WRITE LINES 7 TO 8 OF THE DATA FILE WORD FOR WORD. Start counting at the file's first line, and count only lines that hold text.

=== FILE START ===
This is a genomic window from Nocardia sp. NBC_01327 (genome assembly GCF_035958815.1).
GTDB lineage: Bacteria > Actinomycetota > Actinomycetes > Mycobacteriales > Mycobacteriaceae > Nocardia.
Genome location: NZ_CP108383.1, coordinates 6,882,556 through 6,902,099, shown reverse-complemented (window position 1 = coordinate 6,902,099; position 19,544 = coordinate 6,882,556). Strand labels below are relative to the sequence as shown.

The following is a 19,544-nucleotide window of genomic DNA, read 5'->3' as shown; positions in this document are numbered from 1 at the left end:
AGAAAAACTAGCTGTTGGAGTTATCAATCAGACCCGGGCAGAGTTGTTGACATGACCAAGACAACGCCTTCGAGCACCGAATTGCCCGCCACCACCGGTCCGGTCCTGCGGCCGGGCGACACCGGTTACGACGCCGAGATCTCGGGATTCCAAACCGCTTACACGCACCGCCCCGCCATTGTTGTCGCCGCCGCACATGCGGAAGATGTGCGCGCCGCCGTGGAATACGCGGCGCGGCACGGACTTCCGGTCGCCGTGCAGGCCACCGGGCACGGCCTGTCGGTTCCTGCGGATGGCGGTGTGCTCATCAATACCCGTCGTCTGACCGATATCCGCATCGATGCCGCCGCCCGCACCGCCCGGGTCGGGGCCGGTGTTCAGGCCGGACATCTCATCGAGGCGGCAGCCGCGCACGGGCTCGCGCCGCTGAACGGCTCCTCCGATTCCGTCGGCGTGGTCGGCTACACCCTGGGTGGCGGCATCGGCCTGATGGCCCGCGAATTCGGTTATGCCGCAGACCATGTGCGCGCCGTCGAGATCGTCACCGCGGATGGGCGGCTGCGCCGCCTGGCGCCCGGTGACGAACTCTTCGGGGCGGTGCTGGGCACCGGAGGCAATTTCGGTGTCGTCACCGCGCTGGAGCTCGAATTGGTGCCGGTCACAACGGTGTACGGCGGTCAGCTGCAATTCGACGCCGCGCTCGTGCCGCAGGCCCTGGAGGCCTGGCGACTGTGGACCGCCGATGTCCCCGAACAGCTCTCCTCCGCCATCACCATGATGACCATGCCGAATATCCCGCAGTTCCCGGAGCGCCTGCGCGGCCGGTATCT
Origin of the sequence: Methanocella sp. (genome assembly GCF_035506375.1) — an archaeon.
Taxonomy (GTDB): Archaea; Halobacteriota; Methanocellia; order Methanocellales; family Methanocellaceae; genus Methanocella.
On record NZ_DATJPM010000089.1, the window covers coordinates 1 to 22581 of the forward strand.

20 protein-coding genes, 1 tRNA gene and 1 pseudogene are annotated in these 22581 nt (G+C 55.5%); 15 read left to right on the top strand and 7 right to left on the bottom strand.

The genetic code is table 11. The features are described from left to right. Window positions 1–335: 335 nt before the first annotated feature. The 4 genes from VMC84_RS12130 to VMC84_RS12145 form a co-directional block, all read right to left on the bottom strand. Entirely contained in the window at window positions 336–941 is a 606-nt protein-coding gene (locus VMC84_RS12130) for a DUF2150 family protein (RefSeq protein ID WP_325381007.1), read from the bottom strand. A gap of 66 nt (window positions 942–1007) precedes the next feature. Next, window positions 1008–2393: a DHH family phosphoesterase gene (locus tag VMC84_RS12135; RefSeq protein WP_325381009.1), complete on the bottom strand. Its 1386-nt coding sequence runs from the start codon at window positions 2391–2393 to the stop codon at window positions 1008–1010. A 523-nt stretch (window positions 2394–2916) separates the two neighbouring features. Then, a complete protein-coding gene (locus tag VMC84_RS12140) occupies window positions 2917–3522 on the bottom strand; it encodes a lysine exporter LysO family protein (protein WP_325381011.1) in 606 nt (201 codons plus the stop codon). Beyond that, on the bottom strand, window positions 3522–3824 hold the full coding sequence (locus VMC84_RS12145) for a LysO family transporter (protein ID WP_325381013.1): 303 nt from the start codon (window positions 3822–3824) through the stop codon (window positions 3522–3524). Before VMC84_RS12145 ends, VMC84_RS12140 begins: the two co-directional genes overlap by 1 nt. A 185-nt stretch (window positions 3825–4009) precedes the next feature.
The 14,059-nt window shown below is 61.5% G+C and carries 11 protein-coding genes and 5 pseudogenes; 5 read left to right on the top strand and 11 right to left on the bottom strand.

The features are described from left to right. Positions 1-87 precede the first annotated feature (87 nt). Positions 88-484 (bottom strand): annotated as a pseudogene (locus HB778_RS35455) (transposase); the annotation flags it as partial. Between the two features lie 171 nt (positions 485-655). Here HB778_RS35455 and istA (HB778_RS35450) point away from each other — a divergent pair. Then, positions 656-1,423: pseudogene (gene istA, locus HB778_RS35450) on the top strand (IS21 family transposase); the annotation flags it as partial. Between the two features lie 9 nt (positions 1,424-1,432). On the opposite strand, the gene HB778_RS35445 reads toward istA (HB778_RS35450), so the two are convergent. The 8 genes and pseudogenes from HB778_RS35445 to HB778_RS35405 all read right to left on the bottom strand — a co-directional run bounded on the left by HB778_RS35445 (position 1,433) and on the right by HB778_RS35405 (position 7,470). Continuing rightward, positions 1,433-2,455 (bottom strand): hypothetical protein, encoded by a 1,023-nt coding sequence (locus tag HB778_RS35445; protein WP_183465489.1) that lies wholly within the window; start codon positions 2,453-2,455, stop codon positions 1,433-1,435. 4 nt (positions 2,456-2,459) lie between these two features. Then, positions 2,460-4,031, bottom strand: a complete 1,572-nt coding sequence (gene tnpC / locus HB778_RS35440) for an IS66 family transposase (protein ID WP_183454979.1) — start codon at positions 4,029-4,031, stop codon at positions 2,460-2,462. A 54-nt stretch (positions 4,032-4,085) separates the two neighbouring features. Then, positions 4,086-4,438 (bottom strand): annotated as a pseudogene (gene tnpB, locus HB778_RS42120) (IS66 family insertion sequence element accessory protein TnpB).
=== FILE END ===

Taxonomy (GTDB): Archaea; Halobacteriota; Methanocellia; order Methanocellales; family Methanocellaceae; genus Methanocella.
On record NZ_DATJPM010000089.1, the window covers coordinates 1 to 22581 of the forward strand.